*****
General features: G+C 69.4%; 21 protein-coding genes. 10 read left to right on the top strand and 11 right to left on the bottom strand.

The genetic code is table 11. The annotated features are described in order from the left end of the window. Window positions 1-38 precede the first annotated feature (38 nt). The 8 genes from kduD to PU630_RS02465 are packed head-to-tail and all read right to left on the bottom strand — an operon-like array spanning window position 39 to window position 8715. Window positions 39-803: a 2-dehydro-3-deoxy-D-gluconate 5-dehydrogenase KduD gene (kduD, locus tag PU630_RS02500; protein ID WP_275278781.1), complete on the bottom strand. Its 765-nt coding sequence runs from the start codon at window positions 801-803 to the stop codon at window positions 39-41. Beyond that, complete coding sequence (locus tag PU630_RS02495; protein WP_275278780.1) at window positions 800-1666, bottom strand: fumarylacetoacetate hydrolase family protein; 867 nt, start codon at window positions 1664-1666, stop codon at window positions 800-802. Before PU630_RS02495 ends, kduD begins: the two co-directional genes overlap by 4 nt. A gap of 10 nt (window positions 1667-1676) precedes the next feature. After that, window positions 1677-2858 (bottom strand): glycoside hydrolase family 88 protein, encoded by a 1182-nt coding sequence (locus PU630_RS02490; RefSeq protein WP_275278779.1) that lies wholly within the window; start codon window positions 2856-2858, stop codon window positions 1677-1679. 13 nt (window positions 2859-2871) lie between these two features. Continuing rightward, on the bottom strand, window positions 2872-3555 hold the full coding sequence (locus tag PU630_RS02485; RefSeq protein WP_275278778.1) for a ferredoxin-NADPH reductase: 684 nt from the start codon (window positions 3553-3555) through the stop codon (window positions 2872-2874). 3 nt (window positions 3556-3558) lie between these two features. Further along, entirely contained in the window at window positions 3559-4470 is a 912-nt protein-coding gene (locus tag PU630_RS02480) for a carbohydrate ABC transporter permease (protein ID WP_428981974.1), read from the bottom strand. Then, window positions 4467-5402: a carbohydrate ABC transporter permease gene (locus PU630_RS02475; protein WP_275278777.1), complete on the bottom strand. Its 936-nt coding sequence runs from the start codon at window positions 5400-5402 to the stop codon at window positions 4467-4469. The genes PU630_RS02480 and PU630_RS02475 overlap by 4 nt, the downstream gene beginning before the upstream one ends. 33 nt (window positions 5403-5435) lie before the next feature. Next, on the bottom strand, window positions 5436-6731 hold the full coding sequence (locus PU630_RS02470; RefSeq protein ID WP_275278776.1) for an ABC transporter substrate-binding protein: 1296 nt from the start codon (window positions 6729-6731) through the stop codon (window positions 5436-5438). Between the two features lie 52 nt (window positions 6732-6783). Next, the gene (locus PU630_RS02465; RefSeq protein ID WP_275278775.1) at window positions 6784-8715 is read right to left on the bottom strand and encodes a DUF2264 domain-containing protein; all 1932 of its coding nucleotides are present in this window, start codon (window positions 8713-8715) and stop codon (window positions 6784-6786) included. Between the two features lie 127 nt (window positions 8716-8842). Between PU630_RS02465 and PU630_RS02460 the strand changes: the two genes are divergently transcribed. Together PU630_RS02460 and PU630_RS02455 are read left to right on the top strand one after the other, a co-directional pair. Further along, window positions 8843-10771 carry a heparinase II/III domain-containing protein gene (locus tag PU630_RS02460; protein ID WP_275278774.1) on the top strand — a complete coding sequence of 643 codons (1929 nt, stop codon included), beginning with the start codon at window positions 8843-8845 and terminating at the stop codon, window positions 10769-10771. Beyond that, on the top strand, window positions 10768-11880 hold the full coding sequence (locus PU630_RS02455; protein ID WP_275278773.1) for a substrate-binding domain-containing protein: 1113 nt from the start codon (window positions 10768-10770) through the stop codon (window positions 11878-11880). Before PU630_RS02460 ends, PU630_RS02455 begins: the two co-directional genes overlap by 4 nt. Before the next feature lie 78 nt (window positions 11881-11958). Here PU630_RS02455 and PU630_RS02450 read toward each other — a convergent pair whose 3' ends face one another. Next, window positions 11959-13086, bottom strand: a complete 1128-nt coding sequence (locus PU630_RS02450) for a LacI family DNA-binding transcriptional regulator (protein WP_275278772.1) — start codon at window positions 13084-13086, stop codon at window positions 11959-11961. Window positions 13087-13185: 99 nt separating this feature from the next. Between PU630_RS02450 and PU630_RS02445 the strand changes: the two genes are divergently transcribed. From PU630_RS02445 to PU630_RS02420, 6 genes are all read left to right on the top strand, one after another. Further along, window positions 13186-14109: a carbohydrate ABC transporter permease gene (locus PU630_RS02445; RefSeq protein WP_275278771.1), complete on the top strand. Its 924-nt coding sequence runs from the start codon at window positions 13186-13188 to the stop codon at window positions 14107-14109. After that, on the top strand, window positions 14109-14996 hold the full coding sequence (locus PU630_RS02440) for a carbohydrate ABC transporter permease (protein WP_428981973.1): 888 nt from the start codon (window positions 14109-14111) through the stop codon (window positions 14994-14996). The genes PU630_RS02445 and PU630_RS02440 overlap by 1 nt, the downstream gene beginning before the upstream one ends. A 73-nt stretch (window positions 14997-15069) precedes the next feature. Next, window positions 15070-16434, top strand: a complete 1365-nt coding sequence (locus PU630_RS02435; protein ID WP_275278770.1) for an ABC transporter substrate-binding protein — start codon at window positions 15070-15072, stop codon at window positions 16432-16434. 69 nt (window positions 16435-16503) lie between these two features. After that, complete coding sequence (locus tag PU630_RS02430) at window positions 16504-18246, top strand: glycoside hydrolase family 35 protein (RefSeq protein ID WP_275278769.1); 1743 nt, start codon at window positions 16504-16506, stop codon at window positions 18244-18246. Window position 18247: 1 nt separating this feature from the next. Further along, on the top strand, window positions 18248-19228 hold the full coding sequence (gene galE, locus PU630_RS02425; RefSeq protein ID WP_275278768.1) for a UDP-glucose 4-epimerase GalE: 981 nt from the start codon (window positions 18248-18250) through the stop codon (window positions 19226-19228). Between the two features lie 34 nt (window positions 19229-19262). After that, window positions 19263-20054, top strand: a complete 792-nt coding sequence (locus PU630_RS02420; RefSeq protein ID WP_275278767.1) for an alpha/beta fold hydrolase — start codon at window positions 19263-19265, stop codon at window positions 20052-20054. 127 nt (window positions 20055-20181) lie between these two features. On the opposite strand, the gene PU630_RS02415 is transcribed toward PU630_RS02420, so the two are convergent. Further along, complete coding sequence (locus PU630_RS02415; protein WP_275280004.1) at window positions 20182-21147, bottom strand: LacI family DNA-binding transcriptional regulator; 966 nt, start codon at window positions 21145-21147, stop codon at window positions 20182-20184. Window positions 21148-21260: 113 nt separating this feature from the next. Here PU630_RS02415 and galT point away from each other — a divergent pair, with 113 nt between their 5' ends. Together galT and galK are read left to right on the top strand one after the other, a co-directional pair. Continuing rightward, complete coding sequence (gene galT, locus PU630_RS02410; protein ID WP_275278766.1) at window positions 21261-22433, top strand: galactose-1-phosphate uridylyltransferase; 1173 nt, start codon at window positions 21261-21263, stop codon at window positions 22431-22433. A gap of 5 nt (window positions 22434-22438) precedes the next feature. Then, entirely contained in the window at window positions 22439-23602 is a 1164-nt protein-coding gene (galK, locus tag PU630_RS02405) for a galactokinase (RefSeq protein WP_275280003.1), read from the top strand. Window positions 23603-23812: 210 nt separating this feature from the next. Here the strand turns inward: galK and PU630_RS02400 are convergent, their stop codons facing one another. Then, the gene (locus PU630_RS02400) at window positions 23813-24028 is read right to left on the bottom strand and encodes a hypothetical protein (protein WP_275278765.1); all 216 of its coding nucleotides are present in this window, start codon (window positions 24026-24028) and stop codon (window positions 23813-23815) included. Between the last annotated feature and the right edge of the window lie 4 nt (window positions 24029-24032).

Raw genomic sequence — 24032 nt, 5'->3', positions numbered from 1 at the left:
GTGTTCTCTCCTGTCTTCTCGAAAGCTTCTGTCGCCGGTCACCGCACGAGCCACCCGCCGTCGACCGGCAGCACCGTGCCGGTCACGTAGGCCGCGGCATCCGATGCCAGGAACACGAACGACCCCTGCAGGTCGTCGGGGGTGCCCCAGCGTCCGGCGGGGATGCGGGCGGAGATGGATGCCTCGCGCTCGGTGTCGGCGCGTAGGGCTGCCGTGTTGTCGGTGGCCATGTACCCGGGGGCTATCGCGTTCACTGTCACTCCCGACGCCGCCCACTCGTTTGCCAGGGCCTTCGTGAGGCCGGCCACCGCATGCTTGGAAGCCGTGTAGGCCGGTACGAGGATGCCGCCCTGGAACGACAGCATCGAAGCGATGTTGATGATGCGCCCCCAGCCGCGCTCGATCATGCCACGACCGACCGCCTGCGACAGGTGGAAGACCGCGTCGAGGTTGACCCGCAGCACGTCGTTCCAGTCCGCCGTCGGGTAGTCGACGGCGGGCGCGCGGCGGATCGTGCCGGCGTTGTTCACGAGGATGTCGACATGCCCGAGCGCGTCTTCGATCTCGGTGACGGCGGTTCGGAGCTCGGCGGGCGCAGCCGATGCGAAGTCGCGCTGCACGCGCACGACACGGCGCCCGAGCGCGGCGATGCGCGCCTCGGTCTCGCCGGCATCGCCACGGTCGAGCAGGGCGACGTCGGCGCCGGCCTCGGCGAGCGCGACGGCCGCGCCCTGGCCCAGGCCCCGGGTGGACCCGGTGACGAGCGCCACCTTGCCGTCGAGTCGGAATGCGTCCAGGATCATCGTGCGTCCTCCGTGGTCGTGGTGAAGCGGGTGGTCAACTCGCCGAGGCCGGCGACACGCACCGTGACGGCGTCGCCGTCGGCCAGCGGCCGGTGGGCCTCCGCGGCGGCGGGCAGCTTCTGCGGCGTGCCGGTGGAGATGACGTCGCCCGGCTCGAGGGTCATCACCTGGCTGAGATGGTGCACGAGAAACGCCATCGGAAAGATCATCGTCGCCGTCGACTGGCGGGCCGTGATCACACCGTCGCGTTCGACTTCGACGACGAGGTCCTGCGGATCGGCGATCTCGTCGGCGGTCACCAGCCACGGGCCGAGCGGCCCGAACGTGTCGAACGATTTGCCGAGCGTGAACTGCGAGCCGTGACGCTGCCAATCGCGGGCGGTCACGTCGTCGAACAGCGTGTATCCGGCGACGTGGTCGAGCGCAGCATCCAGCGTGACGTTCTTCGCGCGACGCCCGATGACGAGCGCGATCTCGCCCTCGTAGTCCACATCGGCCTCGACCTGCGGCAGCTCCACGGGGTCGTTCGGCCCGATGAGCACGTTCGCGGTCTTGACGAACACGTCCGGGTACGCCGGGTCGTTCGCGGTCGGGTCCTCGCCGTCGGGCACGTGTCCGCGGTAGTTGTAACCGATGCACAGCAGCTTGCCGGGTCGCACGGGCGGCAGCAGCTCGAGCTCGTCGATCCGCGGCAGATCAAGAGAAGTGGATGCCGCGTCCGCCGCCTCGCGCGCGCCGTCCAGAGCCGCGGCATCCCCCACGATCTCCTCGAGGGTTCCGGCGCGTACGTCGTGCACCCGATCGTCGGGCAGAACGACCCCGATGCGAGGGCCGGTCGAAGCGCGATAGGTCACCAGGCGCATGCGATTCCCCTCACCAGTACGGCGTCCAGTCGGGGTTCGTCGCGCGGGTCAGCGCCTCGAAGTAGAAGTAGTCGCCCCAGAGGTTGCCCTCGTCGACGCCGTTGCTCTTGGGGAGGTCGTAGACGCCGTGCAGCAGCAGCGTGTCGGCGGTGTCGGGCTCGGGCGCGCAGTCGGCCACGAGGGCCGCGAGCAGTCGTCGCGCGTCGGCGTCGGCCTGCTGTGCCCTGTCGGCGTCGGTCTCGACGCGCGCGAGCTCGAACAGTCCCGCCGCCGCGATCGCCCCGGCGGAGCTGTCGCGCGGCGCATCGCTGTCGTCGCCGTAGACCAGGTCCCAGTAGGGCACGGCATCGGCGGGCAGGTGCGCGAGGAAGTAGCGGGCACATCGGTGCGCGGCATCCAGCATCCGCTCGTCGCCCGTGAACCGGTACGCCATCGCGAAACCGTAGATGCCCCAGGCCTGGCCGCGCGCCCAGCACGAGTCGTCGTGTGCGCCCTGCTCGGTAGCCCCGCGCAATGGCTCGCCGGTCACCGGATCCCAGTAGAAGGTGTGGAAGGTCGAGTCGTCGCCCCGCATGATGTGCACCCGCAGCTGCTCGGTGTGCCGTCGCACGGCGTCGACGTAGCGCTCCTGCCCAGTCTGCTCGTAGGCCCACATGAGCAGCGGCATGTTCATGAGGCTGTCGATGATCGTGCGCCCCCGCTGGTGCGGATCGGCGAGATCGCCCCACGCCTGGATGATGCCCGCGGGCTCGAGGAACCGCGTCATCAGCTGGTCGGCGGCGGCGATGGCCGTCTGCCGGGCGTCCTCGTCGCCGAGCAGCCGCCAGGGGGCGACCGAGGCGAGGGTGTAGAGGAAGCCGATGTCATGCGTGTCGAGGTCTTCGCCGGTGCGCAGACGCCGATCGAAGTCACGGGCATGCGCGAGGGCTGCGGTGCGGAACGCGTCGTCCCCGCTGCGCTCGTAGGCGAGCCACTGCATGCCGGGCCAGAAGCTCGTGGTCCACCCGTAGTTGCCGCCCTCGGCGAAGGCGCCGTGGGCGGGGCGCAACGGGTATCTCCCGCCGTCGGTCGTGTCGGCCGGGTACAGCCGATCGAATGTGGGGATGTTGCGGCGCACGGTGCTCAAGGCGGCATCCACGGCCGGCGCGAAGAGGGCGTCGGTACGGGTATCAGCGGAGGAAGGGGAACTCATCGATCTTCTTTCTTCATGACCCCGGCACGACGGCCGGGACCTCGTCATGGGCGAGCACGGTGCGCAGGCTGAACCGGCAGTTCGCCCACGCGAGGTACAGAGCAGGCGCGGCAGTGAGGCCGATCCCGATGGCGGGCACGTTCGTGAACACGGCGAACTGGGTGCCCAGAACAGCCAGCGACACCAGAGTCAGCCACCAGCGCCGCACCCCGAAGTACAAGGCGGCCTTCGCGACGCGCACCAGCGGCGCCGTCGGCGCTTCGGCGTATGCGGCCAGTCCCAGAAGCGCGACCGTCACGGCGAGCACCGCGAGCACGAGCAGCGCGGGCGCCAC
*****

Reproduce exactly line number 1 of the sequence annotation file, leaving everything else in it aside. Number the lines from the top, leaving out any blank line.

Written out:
General features: G+C 69.4%; 21 protein-coding genes. 10 read left to right on the top strand and 11 right to left on the bottom strand.